Once upon a time, in the electric island of Blogosphere grew the sibling rivalry of WordPress and Tumblr.
Brother and sister they were, their methods for digital ink created quite a stir. WordPress believed in complexity and expansion indeed, while Tumblr wanted to simplify the speed. Tumblr had her vision for everyone to use, every teenage girl could post her Twilight fanfic views. WordPress desired robust customization with a learning curve to match and the rewards of search engine optimization to latch. Neither was wrong, neither was right. It was the users choice to decide what they would use to write.
Show and Tell
The day of show and tell came, and Tumblr had set herself up to look as prettiest as can be quite a catch was she. However, nobody could find her on Google search. No matter how pretty she was, only other Tumblrs could Tumble upon her work, and reblog her vision. Many different templates she had to wear, each more beautiful than the last, but if nobody was around to see her template, did it really exist? If a blog falls on Google, and nobody is around to read it.. Does it exist?
It was WordPress’ turn to show off his skills. He hit the stage with fury and a barrage of technical impressions were made, truly limitless potential to his platform were known. He could reach the top of Google rankings in mere days with good enough optimization. Caught talking about himself as he had been known to do, WordPress turned to the crowd and noticed their glazed over expressions.
Had he rushed his presentation or had his fellow bloggers been overwhelmed by the variety of options he had prepared in his helm. Instead of just focusing on his content, WordPress had made it a goal of making the blogger into a mini webmaster of sorts, and editing one more stylesheet and HTML seemed long and a bore. Writing alone seemed like a chore, but now they could do anything. And with the option to do everything comes the opposite feeling of wanting to do nothing at all.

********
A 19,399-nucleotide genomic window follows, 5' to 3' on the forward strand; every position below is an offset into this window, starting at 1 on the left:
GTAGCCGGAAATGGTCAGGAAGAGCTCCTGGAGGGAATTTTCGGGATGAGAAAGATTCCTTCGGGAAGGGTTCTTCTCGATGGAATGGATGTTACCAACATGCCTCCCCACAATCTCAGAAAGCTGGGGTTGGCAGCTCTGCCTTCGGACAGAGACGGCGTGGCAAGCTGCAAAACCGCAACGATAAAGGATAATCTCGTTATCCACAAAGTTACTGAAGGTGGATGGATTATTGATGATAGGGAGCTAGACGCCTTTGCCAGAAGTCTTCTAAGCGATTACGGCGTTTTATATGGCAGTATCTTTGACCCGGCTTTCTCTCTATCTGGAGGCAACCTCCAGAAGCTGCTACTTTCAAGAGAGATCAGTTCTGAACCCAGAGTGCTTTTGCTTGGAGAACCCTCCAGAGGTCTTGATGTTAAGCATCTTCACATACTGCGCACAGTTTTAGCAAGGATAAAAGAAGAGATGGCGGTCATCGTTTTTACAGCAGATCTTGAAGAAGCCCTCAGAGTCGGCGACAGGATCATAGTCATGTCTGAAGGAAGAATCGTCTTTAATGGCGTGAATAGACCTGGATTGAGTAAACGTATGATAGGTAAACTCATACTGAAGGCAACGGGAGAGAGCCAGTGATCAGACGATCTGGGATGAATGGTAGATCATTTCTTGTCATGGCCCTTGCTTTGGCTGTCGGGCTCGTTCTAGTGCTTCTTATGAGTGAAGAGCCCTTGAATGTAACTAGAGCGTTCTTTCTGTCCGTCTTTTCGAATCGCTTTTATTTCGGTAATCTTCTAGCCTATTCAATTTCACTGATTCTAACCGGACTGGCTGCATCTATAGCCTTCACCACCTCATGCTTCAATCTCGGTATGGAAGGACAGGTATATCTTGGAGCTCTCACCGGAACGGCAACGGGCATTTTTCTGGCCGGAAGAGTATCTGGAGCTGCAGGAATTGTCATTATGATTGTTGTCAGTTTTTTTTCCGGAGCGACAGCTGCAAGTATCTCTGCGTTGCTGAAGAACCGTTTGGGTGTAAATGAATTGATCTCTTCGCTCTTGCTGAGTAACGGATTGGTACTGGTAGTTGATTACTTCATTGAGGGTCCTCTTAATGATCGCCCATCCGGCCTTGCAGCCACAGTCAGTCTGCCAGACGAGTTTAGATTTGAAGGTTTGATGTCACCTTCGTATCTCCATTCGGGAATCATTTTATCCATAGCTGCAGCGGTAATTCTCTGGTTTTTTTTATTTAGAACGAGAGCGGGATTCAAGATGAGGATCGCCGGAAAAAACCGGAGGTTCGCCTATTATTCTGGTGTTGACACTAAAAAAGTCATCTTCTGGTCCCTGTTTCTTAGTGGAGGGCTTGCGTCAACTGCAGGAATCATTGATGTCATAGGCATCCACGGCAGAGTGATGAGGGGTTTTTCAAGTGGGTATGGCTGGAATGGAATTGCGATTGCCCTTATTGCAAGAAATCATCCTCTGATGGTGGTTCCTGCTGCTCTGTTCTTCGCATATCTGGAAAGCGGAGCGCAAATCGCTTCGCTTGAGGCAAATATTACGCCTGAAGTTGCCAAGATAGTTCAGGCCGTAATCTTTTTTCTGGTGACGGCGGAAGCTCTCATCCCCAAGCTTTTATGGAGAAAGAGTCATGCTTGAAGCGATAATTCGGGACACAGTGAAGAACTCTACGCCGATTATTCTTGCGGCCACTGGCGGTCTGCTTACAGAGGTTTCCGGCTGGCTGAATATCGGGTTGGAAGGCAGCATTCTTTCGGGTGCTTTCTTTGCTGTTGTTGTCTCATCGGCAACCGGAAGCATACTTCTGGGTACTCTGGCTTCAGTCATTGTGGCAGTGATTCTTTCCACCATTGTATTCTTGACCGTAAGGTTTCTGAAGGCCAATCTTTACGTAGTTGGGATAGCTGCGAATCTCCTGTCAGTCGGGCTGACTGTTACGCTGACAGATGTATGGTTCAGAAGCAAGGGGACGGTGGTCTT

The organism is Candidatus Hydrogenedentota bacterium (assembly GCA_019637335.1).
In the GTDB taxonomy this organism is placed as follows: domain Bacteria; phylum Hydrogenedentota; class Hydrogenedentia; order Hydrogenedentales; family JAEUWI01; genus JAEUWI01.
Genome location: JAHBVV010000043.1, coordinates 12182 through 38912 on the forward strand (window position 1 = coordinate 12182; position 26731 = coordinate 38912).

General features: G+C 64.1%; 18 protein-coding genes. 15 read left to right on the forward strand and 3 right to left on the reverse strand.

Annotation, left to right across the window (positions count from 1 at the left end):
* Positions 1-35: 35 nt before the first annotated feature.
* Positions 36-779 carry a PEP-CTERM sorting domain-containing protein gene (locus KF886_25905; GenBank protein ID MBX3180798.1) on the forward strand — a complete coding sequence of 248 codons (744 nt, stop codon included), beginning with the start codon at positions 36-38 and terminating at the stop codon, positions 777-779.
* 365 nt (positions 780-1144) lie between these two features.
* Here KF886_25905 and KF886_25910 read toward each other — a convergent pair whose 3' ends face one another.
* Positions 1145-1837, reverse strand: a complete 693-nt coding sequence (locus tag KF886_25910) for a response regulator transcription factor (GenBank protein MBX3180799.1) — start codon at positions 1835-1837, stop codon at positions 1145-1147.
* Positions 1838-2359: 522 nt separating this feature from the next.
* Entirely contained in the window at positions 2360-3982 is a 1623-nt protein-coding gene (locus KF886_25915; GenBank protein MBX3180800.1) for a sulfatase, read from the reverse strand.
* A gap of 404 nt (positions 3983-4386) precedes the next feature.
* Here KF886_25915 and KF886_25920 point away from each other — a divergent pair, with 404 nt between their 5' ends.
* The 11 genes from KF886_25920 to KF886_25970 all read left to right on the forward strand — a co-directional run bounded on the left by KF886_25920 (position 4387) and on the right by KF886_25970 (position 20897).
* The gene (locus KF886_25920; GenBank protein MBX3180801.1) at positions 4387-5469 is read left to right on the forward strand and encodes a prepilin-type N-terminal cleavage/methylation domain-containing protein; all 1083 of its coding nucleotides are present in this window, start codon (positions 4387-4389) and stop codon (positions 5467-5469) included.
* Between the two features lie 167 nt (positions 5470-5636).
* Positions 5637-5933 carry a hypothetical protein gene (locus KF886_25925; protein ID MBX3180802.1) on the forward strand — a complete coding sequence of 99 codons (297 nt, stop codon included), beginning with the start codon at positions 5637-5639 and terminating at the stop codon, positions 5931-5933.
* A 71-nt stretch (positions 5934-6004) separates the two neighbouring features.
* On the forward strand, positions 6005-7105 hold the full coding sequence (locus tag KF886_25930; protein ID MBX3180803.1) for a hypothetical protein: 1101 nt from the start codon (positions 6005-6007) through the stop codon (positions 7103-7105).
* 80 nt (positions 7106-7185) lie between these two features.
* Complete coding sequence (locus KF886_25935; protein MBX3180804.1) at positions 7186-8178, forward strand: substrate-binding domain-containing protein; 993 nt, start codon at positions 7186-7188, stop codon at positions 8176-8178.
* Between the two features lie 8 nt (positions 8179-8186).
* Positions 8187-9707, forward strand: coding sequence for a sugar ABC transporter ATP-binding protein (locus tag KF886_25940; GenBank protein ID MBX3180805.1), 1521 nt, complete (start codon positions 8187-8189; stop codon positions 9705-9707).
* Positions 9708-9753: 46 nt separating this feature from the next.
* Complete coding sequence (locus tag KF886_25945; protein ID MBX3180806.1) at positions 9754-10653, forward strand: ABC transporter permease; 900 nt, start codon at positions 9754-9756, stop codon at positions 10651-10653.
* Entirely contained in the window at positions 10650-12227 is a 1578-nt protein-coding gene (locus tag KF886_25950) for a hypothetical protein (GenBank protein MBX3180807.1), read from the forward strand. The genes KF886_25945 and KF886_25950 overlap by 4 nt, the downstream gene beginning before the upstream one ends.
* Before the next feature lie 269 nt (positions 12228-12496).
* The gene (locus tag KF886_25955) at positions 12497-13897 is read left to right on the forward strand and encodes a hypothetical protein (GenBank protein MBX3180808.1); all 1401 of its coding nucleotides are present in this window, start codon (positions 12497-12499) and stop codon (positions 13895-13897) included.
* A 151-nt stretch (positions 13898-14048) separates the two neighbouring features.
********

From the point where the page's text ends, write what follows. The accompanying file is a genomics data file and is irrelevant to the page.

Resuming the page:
WordPress had some pretty templates he wore, but most of all they were focused more on his blog being found than aesthetics. At first glance WordPress did not have much to offer without getting to know him further.
Tumblr had managed to wow the audience with its beauty and simplicity, you could start writing immediately without any prior knowledge. Many bloggers on the electric island cared not to learn further, they admired Tumblrs visual delight and had already made their decision.
Getting into Tumblrs’ heart was as easy as can be. Simply setup an account and you were all ready. Write to your heart’s content. Just don’t expect to be the first to have been consent. Images, videos, and quotes lay jumbled all over the place on Tumblr, jubilation to the first degree. A ritual celebration of the scant, the proud and hedonism delight. More reblogs than actual blogging occurred. Had Tumblr been too easy to use?
Digging into WordPress foundations lay a complex individual, easy to setup but difficult to tame. WordPress did not want to commit, he stayed at his parents place, the .orgs, until ready to move out to his own domain. WordPress believed that the one was coming and she would learn to understand his nature, and unlock the keys to his knowledge and abilities. If one wanted to pass the test, she would first have to pass the test of WordPress’ mother the Captcha. If Captcha allowed you to pass, you were ready to begin your blogging career with ole WordPress anew.
The day came to decide which blogging platform you would use. WordPress and Tumblr had both made their case on who you should choose. No matter which, both had their pros and cons, its up to you to decide who you will work around. Work hard to discover the mystery behind WordPress secretive nature, or dive in to an open beautiful Tumblr who’ll accept anything you say or write, no prior knowledge needed in sight. Then you can begin a magical blogging journey, full of twists and turns, and maybe some Google Adsense to finance your blogging returns.
Till next time I’m Nir Regev, your standup comedian here at PremiumWP. See more of my stuff at: BroScience.org.